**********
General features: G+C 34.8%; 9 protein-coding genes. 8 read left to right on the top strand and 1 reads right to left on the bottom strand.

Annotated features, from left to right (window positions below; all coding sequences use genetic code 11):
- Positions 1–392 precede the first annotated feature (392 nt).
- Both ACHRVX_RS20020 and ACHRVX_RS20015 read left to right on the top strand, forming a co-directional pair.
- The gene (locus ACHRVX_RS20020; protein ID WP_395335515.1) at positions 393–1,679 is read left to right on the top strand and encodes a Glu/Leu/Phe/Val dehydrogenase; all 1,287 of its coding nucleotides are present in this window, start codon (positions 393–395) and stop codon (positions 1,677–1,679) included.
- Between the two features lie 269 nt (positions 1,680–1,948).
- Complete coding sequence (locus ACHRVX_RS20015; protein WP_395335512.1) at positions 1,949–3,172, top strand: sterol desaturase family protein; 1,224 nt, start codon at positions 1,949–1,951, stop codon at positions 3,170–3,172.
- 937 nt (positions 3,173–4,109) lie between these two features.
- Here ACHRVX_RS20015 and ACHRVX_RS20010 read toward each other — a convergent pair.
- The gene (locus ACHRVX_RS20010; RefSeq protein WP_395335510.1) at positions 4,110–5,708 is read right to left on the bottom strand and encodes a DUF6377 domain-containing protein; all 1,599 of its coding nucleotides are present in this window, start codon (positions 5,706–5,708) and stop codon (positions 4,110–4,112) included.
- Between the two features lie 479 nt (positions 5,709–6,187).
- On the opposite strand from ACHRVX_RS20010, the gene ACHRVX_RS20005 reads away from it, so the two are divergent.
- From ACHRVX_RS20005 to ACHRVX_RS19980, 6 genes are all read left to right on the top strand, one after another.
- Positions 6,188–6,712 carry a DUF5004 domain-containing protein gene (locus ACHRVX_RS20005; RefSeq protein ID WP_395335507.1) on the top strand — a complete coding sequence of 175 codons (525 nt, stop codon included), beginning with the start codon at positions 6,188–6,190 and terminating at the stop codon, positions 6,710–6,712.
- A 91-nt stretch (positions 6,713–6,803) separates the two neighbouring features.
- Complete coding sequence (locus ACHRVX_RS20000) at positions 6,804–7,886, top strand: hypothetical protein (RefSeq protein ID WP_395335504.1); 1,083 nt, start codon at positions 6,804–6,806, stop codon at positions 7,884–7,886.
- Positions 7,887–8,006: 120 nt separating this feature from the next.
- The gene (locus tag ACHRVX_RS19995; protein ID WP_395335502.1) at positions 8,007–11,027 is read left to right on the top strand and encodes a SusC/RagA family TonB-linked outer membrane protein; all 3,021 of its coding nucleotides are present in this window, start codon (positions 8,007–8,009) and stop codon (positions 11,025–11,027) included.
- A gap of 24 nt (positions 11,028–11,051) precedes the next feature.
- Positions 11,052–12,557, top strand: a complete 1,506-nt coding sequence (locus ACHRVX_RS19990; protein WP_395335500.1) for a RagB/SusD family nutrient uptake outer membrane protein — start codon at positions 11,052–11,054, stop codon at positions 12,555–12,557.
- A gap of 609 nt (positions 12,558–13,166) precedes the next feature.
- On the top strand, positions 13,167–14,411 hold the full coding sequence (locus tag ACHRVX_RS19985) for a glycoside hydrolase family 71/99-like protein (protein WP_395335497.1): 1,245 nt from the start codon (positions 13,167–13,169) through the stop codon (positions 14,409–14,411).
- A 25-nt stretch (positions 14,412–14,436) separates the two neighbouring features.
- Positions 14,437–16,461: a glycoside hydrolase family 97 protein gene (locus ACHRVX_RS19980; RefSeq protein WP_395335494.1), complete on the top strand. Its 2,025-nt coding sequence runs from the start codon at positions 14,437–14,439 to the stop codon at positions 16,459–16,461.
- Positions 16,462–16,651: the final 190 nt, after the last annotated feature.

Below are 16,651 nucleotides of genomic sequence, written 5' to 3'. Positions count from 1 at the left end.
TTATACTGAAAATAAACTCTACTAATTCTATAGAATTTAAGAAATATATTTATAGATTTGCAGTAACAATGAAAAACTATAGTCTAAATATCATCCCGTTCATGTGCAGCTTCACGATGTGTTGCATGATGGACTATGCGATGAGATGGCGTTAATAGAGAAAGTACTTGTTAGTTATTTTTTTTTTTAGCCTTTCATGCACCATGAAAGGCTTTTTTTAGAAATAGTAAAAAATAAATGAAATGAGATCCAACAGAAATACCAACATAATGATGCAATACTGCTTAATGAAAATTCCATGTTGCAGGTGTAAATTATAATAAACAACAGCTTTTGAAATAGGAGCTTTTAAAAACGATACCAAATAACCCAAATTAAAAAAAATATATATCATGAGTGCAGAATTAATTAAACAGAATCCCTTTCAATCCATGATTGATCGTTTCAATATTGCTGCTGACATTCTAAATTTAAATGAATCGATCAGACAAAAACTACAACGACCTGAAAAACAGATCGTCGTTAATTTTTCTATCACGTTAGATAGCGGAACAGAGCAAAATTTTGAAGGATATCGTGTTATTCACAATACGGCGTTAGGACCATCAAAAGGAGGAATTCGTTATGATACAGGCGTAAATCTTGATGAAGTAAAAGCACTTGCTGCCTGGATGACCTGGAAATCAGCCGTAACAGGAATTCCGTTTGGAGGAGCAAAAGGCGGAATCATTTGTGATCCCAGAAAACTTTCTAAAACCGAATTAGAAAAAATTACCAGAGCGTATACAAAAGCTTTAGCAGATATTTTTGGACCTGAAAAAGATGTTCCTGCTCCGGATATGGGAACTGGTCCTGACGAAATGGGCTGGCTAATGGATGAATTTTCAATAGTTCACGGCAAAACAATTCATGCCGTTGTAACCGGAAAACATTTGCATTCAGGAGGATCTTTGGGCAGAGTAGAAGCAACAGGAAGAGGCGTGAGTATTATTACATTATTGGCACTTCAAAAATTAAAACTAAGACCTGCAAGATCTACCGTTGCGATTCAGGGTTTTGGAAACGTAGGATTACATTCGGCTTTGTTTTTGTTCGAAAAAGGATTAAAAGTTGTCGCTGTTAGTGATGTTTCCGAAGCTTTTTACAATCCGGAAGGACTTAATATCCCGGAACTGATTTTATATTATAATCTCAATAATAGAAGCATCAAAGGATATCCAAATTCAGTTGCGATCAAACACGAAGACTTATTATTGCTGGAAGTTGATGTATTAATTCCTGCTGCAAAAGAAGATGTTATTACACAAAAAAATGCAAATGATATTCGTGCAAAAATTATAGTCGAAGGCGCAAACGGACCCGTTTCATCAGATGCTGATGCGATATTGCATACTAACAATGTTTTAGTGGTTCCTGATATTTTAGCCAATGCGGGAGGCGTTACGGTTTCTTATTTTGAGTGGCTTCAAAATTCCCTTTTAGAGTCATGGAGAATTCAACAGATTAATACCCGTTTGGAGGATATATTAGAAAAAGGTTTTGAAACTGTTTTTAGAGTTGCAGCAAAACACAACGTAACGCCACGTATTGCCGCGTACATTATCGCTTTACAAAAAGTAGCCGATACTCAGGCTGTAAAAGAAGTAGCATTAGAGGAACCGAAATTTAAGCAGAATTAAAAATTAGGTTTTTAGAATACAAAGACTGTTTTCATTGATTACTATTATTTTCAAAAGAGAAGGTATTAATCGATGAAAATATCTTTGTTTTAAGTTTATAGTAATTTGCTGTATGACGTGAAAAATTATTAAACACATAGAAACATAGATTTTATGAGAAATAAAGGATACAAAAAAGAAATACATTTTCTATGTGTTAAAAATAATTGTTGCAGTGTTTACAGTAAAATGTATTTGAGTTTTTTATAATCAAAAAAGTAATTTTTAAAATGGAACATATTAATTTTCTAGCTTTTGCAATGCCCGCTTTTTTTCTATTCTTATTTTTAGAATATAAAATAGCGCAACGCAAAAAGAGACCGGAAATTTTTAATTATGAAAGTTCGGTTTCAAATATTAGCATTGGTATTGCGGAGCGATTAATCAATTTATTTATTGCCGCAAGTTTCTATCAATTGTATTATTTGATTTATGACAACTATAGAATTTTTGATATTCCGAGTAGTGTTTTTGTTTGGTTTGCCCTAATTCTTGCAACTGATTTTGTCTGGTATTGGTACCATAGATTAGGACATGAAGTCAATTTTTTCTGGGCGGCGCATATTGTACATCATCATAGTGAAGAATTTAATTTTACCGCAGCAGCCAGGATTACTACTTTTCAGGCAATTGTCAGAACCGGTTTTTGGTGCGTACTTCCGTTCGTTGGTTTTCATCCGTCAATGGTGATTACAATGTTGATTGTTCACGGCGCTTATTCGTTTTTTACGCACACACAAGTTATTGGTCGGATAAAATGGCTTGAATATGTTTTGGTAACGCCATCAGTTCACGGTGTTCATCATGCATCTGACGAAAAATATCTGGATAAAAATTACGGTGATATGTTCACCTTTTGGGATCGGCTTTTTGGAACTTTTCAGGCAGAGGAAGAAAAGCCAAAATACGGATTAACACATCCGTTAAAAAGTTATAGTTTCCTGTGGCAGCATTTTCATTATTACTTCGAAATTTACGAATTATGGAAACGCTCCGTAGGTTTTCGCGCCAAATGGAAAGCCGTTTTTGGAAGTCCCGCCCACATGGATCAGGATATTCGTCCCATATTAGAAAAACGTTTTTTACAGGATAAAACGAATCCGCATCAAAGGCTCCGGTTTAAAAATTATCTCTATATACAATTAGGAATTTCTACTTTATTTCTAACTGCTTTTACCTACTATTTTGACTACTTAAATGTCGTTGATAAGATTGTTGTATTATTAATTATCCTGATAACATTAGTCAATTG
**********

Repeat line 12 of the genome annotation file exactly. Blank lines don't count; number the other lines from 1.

- On the opposite strand from ACHRVX_RS20010, the gene ACHRVX_RS20005 reads away from it, so the two are divergent.